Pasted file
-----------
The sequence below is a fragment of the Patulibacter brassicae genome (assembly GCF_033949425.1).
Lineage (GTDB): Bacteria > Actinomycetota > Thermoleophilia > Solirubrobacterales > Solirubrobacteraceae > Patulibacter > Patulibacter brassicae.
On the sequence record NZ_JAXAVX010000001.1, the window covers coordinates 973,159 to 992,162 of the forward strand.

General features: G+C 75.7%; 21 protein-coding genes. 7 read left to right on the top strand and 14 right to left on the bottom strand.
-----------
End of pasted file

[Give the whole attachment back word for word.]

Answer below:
The sequence below is a fragment of the Patulibacter brassicae genome (assembly GCF_033949425.1).
Lineage (GTDB): Bacteria > Actinomycetota > Thermoleophilia > Solirubrobacterales > Solirubrobacteraceae > Patulibacter > Patulibacter brassicae.
On the sequence record NZ_JAXAVX010000001.1, the window covers coordinates 973,159 to 992,162 of the forward strand.

General features: G+C 75.7%; 21 protein-coding genes. 7 read left to right on the top strand and 14 right to left on the bottom strand.